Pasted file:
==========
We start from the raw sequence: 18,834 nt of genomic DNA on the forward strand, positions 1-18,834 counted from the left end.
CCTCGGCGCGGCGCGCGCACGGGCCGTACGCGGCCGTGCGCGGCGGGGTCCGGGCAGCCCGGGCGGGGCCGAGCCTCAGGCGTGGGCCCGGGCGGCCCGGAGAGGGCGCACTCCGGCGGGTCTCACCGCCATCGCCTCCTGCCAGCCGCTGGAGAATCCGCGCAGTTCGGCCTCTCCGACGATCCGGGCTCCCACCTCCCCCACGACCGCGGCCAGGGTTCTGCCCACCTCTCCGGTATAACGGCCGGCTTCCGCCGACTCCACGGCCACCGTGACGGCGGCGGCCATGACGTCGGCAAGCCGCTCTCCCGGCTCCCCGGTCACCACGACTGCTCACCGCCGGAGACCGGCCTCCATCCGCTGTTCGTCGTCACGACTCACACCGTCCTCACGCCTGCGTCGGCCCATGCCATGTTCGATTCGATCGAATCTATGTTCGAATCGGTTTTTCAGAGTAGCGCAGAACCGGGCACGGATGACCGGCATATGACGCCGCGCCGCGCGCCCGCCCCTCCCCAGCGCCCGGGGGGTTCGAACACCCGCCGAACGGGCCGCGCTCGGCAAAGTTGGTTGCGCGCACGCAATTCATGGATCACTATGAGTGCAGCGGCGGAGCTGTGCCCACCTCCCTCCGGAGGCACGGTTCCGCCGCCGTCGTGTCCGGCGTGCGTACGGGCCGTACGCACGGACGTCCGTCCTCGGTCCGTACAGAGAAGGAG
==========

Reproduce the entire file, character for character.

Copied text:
We start from the raw sequence: 18,834 nt of genomic DNA on the forward strand, positions 1-18,834 counted from the left end.
CCTCGGCGCGGCGCGCGCACGGGCCGTACGCGGCCGTGCGCGGCGGGGTCCGGGCAGCCCGGGCGGGGCCGAGCCTCAGGCGTGGGCCCGGGCGGCCCGGAGAGGGCGCACTCCGGCGGGTCTCACCGCCATCGCCTCCTGCCAGCCGCTGGAGAATCCGCGCAGTTCGGCCTCTCCGACGATCCGGGCTCCCACCTCCCCCACGACCGCGGCCAGGGTTCTGCCCACCTCTCCGGTATAACGGCCGGCTTCCGCCGACTCCACGGCCACCGTGACGGCGGCGGCCATGACGTCGGCAAGCCGCTCTCCCGGCTCCCCGGTCACCACGACTGCTCACCGCCGGAGACCGGCCTCCATCCGCTGTTCGTCGTCACGACTCACACCGTCCTCACGCCTGCGTCGGCCCATGCCATGTTCGATTCGATCGAATCTATGTTCGAATCGGTTTTTCAGAGTAGCGCAGAACCGGGCACGGATGACCGGCATATGACGCCGCGCCGCGCGCCCGCCCCTCCCCAGCGCCCGGGGGGTTCGAACACCCGCCGAACGGGCCGCGCTCGGCAAAGTTGGTTGCGCGCACGCAATTCATGGATCACTATGAGTGCAGCGGCGGAGCTGTGCCCACCTCCCTCCGGAGGCACGGTTCCGCCGCCGTCGTGTCCGGCGTGCGTACGGGCCGTACGCACGGACGTCCGTCCTCGGTCCGTACAGAGAAGGAG